With 130,000 votes, former teachers union leader makes history in one of Brazil’s most conservative states
Voters in the southern Brazilian state of Paraná broke from tradition of voting for white, conservative congressmen last Sunday and elected a new face: Carol Dartora (Workers Party/PT), the first black woman elected to national Congress in the history of the state. This victory comes on the tail of the 2020 municipal elections, where Dartora became the first black woman elected to Curitiba’s city council.
Dartora was elected in the state-wide race by 130,654 people, making her the second most voted for progressive candidate. “We proposed a new political culture and representation,” she said, “and the people embraced my candidacy.”
“We have been fighting for the inclusion of the black population in Brazilian society since the end of slavery. Paraná, unfortunately, has lagged behind the rest of the country due to large-scale institutional racism which has blocked opportunities for the black population for a long time,” she said, “I believe that this victory is a result of this historical struggle, this ancestral resistance.”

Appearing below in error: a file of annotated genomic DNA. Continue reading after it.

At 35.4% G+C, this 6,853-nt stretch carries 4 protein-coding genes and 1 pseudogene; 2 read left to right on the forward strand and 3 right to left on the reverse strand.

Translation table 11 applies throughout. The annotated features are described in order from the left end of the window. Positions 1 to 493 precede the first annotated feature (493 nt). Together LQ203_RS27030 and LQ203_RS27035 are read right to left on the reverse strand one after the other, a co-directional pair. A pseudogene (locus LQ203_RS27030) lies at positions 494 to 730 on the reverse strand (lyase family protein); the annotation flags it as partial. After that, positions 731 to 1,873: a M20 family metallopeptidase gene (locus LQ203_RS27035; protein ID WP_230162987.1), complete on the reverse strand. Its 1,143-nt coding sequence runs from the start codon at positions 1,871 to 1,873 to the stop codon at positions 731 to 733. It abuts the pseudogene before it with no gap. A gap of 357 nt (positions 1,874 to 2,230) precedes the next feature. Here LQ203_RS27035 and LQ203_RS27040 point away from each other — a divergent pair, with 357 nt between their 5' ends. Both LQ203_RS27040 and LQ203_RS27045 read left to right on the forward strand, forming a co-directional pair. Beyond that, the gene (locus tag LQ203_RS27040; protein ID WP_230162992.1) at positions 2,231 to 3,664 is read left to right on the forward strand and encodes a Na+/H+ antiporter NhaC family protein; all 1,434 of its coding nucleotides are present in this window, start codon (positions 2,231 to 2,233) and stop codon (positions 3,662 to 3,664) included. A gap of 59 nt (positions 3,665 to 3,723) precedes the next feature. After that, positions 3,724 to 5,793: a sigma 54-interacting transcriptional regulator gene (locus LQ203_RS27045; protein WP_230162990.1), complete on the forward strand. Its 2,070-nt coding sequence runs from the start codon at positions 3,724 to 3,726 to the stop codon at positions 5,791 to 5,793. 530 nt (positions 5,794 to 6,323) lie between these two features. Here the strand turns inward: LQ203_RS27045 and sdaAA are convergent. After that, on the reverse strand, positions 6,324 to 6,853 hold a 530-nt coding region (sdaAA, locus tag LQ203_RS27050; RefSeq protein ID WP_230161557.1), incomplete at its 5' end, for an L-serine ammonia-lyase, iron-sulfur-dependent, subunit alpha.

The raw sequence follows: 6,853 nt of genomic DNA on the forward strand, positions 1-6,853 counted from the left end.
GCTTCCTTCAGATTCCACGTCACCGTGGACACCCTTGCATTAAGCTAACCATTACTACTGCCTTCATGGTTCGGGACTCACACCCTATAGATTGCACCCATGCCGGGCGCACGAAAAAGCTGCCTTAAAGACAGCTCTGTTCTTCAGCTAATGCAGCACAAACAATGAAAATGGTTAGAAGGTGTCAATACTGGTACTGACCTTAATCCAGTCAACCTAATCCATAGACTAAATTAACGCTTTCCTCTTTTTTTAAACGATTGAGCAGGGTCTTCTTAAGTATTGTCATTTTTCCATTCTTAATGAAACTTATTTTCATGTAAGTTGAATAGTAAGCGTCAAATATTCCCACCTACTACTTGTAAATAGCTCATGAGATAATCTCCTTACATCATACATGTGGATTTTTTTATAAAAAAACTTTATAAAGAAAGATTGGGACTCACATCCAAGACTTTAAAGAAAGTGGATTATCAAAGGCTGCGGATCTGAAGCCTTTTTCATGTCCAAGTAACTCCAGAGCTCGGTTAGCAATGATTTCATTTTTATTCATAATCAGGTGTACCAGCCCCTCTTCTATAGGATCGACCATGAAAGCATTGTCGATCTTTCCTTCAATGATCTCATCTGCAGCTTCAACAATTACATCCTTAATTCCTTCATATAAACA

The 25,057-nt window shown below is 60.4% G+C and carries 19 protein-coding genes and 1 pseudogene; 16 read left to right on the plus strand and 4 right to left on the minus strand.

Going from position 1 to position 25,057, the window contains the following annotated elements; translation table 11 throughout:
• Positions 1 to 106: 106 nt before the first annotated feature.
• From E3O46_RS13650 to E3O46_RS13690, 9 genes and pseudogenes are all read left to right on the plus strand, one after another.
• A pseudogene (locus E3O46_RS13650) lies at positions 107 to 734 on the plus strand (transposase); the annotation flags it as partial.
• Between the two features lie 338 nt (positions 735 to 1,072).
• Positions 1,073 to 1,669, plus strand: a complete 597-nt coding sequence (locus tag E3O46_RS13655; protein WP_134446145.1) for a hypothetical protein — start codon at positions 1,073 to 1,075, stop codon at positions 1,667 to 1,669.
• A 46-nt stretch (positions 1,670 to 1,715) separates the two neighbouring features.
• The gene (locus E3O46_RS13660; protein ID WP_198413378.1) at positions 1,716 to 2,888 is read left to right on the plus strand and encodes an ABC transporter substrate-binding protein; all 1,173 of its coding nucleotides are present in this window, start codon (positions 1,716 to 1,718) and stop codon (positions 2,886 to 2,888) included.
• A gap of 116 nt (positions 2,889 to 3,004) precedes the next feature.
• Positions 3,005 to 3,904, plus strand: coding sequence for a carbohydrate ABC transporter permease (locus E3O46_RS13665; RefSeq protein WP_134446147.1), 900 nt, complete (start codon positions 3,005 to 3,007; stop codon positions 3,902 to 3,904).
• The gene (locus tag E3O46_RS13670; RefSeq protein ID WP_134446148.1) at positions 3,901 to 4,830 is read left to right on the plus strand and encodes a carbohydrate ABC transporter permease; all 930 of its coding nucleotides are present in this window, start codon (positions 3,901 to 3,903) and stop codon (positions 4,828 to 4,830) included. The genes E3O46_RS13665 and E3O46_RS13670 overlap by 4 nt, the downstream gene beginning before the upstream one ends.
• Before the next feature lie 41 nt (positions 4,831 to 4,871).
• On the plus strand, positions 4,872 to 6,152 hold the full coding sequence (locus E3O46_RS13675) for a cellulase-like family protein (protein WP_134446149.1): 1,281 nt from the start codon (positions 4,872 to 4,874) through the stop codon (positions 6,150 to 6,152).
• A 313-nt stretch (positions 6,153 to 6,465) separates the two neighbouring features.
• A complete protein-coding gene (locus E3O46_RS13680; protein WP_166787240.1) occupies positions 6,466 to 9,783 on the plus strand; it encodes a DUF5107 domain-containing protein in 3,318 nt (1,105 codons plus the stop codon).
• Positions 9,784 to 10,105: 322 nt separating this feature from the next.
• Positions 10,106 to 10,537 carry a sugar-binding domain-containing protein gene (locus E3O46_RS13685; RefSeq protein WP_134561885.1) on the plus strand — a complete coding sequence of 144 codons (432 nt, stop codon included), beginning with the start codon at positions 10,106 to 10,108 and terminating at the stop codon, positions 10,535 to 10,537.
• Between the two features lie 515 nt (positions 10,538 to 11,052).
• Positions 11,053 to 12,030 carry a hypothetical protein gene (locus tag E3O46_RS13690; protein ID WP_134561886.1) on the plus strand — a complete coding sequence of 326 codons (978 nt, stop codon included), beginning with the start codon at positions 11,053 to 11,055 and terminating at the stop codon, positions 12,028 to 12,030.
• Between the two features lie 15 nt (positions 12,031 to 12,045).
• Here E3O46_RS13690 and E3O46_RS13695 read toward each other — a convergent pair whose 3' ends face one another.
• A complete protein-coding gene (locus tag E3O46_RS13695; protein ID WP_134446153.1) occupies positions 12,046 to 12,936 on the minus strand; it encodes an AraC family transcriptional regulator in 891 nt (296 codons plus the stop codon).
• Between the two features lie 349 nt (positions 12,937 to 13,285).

Dartora, who will take office in 2023, says that it is time to take progressive agendas to the center of power in the Brazil. “This is the moment when the diverse working class, made of men, women, Afro-Brazilians and the poor, feels the need to move forwards. We have to advance in terms of living conditions and basic rights. The population of Paraná understands this need and how our plan for office will work towards achieving it, and this is why I was elected,” she said.
Now that her campaign is over, Dartora says she will keep working to elect Lula president in the second round (October 30), because he responds to the needs of the working class. “People don’t want to go hungry anymore, people can’t stand being unemployed anymore. The Workers’ Party project represents the overcoming of these problems”.